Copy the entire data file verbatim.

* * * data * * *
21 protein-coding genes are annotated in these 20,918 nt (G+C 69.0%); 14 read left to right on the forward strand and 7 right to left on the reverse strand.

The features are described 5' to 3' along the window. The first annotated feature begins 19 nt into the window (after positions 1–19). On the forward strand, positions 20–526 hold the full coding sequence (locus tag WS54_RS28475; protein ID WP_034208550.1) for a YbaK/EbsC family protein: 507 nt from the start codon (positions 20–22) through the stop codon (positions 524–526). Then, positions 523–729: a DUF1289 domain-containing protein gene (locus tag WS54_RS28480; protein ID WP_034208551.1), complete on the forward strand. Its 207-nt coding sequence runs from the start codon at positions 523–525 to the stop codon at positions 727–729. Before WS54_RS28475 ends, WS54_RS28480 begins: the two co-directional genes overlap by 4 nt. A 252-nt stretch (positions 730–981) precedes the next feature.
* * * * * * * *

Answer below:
21 protein-coding genes are annotated in these 20,918 nt (G+C 69.0%); 14 read left to right on the forward strand and 7 right to left on the reverse strand.

The features are described 5' to 3' along the window. The first annotated feature begins 19 nt into the window (after positions 1–19). On the forward strand, positions 20–526 hold the full coding sequence (locus tag WS54_RS28475; protein ID WP_034208550.1) for a YbaK/EbsC family protein: 507 nt from the start codon (positions 20–22) through the stop codon (positions 524–526). Then, positions 523–729: a DUF1289 domain-containing protein gene (locus tag WS54_RS28480; protein ID WP_034208551.1), complete on the forward strand. Its 207-nt coding sequence runs from the start codon at positions 523–525 to the stop codon at positions 727–729. Before WS54_RS28475 ends, WS54_RS28480 begins: the two co-directional genes overlap by 4 nt. A 252-nt stretch (positions 730–981) precedes the next feature.